Wali Sanga

Indonesia is fast becoming recognized as an exciting country to visit. Of course, many of the nation's attractions are already world famous and some, like Java's Temple of Borobudur, Sumatra's Lake Toba and the Island of Bali have for years been compelling destinations. More recently, the Province of East Java has begun to reveal a wealth of cultural and natural resources, among them the spectacular volcanic regions of Mt Bromo and Kawah Ijen, the rugged southern coastline and, in the field of history, the rich cultural heritage to be wit nessed at sites such as Trowulan, ancient capital of the Hindu kingdom of Majapahit. 
The purpose of this blog is to expose yet another of Indonesia's hidden treasures; the as yet little known area of Java's north coast, in particular the legacy left to us by the island's first Muslim missionaries, who have come to be known as the Wali Songo, or 'Nine Saints of Islam'. According to tradition, there were nine outstanding figures who together were largely responsible for the dissemination of the Islamic faith. Known as the Wali Songo, they are recognized today as having been especially influential in the transformation of Javanese religion and culture.
The Wali Sanga (also transcribed as Wali Songo) are revered saints of Islam in Indonesia, especially on the island of Java, because of their historic role in the Spread of Islam in Indonesia. The word wali is Arabic for "trusted one" ("guardian" in other contexts in Indonesia) or "friend of God" ("saint" in this context), while the word songo is Javanese for the number nine. Thus, the term is often translated as "9 saints".

Each man is often attributed the title sunan in Javanese, which may derive from suhun, in this context meaning "honoured"
Most of the wali were also called raden during their lifetimes, because they were members of royal houses. (See "Style and Title" section of Yogyakarta Sultanate for an explanation of Javanese nobility terms.)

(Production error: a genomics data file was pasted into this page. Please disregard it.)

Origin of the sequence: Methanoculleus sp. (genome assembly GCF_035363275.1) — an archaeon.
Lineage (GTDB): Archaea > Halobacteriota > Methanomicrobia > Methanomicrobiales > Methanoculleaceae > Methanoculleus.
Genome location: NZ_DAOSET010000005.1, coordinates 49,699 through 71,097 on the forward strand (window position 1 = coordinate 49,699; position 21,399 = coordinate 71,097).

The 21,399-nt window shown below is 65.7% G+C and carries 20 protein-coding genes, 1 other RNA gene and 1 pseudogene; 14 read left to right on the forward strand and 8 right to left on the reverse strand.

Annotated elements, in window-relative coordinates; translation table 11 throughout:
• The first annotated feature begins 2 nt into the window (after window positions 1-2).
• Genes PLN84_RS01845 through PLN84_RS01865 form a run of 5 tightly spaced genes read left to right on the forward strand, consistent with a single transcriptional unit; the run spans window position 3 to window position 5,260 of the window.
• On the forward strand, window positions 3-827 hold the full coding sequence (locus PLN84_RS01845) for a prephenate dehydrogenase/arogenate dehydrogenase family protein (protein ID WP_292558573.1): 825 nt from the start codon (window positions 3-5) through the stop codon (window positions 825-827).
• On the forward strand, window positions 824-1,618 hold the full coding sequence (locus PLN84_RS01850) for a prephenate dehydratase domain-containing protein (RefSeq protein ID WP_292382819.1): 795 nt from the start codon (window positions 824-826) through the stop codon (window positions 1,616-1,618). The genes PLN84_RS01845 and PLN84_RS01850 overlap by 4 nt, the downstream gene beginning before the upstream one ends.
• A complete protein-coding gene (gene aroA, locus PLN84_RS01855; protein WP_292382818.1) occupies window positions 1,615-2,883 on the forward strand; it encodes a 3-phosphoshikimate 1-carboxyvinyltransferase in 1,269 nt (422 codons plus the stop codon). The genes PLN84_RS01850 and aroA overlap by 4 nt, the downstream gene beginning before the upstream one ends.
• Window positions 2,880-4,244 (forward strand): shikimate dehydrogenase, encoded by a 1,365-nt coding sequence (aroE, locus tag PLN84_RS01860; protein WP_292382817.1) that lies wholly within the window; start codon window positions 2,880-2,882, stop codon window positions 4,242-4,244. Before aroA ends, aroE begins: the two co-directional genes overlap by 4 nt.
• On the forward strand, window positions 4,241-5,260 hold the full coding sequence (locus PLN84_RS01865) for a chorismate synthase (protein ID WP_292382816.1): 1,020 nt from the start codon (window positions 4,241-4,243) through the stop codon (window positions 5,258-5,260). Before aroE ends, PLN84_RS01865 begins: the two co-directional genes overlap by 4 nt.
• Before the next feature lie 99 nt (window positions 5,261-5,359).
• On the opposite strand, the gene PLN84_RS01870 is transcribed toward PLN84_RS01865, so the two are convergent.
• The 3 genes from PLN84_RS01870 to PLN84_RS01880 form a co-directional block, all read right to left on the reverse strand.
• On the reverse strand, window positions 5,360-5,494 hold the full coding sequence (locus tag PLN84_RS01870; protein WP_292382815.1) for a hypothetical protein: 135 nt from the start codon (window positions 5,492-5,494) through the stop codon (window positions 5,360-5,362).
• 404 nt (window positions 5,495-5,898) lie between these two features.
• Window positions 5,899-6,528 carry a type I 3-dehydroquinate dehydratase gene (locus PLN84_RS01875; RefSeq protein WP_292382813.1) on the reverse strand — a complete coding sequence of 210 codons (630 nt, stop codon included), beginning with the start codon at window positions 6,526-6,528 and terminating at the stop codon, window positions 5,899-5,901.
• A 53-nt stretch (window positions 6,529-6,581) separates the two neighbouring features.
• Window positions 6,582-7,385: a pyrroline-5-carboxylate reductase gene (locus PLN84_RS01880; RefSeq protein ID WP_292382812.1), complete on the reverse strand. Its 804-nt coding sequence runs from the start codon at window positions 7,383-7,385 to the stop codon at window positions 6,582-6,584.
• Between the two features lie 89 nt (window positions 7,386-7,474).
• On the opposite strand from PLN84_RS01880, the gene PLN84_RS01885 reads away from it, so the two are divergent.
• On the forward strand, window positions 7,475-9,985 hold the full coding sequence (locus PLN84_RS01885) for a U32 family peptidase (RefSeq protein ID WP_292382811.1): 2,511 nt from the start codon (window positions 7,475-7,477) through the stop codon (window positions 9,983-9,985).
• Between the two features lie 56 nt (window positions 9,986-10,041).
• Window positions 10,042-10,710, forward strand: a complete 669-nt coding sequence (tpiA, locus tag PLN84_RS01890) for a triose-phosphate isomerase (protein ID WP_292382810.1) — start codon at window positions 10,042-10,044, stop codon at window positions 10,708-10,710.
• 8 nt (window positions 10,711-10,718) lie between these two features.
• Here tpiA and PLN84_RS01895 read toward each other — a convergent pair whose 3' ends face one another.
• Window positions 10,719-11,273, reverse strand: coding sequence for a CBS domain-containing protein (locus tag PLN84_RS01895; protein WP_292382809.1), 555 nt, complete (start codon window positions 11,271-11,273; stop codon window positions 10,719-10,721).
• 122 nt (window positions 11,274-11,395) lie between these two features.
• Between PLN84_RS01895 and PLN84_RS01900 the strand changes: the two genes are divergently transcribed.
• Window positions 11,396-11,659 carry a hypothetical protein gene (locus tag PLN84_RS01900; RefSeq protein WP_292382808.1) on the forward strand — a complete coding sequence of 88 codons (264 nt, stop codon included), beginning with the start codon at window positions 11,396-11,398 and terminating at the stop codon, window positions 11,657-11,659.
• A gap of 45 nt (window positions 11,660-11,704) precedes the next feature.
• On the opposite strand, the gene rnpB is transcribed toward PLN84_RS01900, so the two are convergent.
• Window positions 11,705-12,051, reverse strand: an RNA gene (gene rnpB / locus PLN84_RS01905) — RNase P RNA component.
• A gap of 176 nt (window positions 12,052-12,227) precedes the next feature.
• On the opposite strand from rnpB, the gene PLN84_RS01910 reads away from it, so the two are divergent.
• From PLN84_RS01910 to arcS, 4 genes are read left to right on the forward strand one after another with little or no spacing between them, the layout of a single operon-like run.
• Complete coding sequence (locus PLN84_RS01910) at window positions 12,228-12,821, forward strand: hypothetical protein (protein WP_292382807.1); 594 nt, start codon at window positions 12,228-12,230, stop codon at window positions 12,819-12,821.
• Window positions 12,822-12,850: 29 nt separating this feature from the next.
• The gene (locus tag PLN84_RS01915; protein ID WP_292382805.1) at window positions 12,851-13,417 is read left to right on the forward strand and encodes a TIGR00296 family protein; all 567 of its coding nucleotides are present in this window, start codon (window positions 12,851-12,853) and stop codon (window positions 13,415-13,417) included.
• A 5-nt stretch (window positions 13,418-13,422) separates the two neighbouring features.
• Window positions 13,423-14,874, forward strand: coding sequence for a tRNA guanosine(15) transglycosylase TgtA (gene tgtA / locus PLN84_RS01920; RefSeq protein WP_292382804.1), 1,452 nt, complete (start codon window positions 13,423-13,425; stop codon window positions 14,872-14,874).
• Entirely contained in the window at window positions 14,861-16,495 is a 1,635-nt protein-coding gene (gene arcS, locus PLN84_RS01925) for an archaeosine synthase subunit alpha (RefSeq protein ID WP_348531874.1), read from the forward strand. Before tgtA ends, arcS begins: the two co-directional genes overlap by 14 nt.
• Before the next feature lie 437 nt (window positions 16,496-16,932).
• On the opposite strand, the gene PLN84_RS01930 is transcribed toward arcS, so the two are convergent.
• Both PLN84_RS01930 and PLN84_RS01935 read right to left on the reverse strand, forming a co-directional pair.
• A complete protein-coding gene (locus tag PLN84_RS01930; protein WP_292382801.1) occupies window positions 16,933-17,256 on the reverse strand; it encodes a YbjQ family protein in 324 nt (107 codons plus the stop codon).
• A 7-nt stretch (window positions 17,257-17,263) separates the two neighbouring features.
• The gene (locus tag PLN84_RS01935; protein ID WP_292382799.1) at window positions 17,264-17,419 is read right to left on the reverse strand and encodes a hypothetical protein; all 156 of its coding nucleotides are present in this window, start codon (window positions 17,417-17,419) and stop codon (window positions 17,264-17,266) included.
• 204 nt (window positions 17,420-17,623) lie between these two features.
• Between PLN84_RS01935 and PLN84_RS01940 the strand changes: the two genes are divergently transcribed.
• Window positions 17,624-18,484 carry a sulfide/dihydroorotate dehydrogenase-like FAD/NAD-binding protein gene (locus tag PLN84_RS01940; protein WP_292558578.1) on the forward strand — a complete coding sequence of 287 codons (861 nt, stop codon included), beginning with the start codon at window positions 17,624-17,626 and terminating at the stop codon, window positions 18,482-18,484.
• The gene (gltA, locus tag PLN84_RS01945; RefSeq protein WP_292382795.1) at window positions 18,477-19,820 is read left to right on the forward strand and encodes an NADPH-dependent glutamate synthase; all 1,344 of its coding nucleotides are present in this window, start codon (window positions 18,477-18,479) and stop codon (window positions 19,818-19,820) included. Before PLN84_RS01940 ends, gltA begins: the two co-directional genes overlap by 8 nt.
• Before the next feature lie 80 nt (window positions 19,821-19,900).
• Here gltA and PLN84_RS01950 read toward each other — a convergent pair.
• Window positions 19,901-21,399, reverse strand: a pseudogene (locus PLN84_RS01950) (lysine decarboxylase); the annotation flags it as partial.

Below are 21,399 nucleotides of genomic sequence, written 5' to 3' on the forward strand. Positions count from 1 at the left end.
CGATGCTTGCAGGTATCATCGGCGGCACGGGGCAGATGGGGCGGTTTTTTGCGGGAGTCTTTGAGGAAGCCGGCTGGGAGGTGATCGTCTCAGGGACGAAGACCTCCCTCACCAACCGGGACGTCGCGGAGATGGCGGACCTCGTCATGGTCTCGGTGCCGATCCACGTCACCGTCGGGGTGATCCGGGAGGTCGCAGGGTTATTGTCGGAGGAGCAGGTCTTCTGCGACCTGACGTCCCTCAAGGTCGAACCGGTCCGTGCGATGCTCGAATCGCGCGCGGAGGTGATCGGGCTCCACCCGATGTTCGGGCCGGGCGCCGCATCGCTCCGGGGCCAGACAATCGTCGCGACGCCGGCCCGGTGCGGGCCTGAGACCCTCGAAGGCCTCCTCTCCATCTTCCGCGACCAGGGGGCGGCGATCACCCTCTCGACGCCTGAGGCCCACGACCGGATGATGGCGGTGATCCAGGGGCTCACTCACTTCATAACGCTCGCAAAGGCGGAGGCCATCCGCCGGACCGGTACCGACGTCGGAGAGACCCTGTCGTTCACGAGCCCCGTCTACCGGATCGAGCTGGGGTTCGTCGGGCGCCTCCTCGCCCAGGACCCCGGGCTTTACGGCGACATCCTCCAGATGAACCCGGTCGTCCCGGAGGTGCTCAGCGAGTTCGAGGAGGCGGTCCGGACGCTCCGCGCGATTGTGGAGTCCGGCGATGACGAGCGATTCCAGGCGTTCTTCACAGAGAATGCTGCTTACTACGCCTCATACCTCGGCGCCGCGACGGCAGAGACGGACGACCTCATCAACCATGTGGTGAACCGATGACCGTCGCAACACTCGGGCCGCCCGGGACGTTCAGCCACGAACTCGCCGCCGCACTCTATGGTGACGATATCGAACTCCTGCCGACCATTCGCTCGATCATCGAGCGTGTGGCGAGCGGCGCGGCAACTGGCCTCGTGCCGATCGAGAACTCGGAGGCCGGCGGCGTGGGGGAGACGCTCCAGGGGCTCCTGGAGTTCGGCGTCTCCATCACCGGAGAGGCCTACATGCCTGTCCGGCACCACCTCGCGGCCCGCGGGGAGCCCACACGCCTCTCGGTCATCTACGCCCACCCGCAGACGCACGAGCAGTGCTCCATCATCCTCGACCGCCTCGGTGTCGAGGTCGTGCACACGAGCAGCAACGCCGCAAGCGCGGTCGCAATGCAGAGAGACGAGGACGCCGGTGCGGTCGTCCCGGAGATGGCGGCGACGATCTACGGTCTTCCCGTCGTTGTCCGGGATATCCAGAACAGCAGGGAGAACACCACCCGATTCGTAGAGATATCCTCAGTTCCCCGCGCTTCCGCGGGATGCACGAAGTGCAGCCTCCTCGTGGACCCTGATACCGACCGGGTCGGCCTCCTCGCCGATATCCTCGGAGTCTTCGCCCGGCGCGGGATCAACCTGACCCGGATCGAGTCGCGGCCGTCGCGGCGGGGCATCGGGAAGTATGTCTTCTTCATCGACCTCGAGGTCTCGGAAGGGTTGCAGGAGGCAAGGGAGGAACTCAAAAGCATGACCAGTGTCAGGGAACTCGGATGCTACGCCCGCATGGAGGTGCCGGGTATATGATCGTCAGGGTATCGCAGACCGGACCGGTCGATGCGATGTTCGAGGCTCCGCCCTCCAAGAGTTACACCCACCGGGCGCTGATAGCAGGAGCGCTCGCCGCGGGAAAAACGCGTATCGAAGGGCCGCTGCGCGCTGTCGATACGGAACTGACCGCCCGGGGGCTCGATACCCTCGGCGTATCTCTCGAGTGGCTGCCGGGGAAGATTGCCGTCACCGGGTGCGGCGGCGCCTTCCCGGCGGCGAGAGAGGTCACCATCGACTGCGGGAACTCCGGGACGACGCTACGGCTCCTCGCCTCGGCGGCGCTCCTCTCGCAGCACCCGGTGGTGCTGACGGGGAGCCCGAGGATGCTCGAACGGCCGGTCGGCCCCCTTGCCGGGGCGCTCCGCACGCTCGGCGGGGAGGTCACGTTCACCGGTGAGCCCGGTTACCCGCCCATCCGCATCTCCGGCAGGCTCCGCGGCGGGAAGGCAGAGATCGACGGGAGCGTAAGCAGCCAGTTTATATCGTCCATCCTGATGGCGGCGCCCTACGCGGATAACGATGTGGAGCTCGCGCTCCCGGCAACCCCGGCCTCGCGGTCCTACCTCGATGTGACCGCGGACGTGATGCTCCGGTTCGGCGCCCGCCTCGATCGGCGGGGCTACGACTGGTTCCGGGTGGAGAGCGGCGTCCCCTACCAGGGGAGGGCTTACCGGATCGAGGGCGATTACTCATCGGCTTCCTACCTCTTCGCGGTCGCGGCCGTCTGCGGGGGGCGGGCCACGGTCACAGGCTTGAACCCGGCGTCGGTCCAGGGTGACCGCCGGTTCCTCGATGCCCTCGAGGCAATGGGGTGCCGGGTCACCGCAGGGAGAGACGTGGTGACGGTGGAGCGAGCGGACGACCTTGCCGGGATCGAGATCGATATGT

The graves of Wali Sanga are venerated as locations of ziarah (ziyarat) or local pilgrimage in Java. The graves are also known as pundhen in Javanese.


Maulana Malik Ibrahim
Sunan Ampel (Raden Rachmat)
Sunan Giri (Raden Paku)
Sunan Bonang (Raden Machdum Ibrahim)
Sunan Drajat (Raden Qosim)
Sunan Kudus (Ja'far Shodiq)
Sunan Kalijaga (Raden Mas Said)
Sunan Muria (Raden Umar Said)
Sunan Gunung Jati (Syarif Hidayatullah)
Gapura Wetan, Gresik
Ampeldenta, Surabaya
Giri, Gresik
Paciran, Lamongan
Kadilangu, Demak
Colo, Mt. Muria
Mt. Sembung, Cirebon

  1. Maulana Malik Ibrahim also called Sunan Gresik: Arrived on Java 1404 CE, died in 1419 CE, buried in Gresik, East Java. Activities included commerce, healing, and improvement of agricultural techniques. Father of Sunan Ampel and uncle of Sunan Giri.
  2. Sunan Ampel: Born in Champa in 1401 CE, died in 1481 CE in Demak, Central Java. Can be considered a focal point of the wali songo: he was the son of Sunan Gresik and the father of Sunan Bonang and Sunan Dradjat. Sunan Ampel was also the cousin and father-in-law of Sunan Giri. In addition, Sunan Ampel was the grandfather of Sunan Kudus. Sunan Bonang in turn taught Sunan Kalijaga, who was the father of Sunan Muria. Sunan Ampel was also the teacher of Raden Patah.
  3. Sunan Giri: Born in Blambangan (now Banyuwangi, the easternmost part of Java) in 1442 CE. His father Maulana Ishak was the brother of Maulana Malik Ibrahim. Sunan Giri's grave is in Gresik near Surabaya.
  4. Sunan Bonang: Born in 1465 CE in Rembang (near Tuban) on the north coast of Central Java. Died in 1525 CE. Brother of Sunan Drajat. Composed songs for gamelan orchestra.
  5. Sunan Drajat: Born in 1470 CE. Brother of Sunan Bonang. Composed songs for gamelan orchestra.
  6. Sunan Kudus: Died 1550 CE, buried in Kudus. Possible originator of wayang golek puppetry.
  7. Sunan Kalijaga: Buried in Kadilangu. Used wayang kulit shadow puppets and gamelan music to convey spiritual teachings.
  8. Sunan Muria: Buried in Gunung Muria, Kudus. Son of Sunan Kalijaga and Dewi Soejinah (sister of Sunan Giri), thus grandson of Maulana Ishak.
  9. Sunan Gunung Jati: Buried in Cirebon. Founder and first ruler of the Banten Sultanate.
Additional Wali sanga  :
  • Sunan Ngampel-Denta - (mentioned in the Babad Tanah Jawi)
  • Sunan Sitijenar - (mentioned in the Babad Tanah Jawi)
  • Sunan Walilanang - (mentioned in the Babad Tanah Jawi)
  • Sunan Bayat (mentioned in Babad Tanah Jawi)
  • Sunan Ngudung (son-in-law of Sunan Ampel and father of Sunan Kudus)


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